Assessing the radiation-induced second cancer risk in proton therapy for pediatric brain tumors: the impact of employing a patient-specific aperture in pencil beam scanning

Phys Med Biol. 2016 Jan 7;61(1):12-22. doi: 10.1088/0031-9155/61/1/12. Epub 2015 Nov 25.


The purpose of this study was to compare the radiation-induced second cancer risks for in-field and out-of-field organs and tissues for pencil beam scanning (PBS) and passive scattering proton therapy (PPT) and assess the impact of adding patient-specific apertures to sharpen the penumbra in pencil beam scanning for pediatric brain tumor patients. Five proton therapy plans were created for each of three pediatric patients using PPT as well as PBS with two spot sizes (average sigma of ~17 mm and ~8 mm at isocenter) and choice of patient-specific apertures. The lifetime attributable second malignancy risks for both in-field and out-of-field tissues and organs were compared among five delivery techniques. The risk for in-field tissues was calculated using the organ equivalent dose, which is determined by the dose volume histogram. For out-of-field organs, the organ-specific dose equivalent from secondary neutrons was calculated using Monte Carlo and anthropomorphic pediatric phantoms. We find that either for small spot size PBS or for large spot size PBS, a patient-specific aperture reduces the in-field cancer risk to values lower than that for PPT. The reduction for large spot sizes (on average 43%) is larger than for small spot sizes (on average 21%). For out-of-field organs, the risk varies only marginally by employing a patient-specific aperture (on average from -2% to 16% with increasing distance from the tumor), but is still one to two orders of magnitude lower than that for PPT. In conclusion, when pencil beam spot sizes are large, the addition of apertures to sharpen the penumbra decreases the in-field radiation-induced secondary cancer risk. There is a slight increase in out-of-field cancer risk as a result of neutron scatter from the aperture, but this risk is by far outweighed by the in-field risk benefit from using an aperture with a large PBS spot size. In general, the risk for developing a second malignancy in out-of-field organs for PBS remains much lower compared to PPT even if apertures are being applied.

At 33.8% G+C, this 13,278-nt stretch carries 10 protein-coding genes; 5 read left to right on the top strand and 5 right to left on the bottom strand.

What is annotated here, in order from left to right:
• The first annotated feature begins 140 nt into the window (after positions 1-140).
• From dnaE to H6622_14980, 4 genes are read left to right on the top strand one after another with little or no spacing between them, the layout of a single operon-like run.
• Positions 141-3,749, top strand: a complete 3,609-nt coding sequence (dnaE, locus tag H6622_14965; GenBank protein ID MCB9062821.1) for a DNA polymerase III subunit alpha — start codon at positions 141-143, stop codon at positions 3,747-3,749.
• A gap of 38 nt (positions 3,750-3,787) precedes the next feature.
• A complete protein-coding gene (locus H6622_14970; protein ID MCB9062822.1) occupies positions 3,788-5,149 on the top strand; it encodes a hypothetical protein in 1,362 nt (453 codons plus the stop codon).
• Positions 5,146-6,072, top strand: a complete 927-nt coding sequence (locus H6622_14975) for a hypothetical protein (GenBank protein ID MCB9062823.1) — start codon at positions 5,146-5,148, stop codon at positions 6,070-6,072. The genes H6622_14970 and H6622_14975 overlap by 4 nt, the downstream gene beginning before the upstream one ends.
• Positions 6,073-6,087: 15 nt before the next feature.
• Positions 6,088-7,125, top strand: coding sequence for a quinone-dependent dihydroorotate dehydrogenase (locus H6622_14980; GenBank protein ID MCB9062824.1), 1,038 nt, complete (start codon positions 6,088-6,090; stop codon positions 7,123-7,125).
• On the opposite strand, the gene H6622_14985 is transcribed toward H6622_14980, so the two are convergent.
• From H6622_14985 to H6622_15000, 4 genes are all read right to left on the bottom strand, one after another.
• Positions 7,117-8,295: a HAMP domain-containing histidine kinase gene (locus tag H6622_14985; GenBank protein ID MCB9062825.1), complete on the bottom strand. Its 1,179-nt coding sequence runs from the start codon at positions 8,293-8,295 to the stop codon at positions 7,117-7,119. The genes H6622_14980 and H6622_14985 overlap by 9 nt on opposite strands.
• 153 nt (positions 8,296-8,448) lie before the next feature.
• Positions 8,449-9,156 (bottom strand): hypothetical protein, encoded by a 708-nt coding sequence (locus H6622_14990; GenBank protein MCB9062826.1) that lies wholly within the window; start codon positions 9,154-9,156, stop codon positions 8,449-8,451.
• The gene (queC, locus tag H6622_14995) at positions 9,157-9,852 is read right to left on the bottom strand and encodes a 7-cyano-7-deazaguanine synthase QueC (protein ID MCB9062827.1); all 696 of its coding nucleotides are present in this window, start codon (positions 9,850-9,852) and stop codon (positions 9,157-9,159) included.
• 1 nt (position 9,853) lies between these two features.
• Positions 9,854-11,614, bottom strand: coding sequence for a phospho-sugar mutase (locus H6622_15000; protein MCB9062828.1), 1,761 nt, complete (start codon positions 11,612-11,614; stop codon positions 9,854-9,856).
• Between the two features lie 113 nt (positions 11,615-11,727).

Publication types

  • Research Support, Non-U.S. Gov't

MeSH terms

  • Adolescent
  • Brain Neoplasms / radiotherapy*
  • Child, Preschool
  • Female
  • Humans
  • Infant
  • Male
  • Neoplasms, Radiation-Induced / prevention & control*
  • Patient-Specific Modeling*
  • Proton Therapy / adverse effects*
  • Radiotherapy Planning, Computer-Assisted / methods*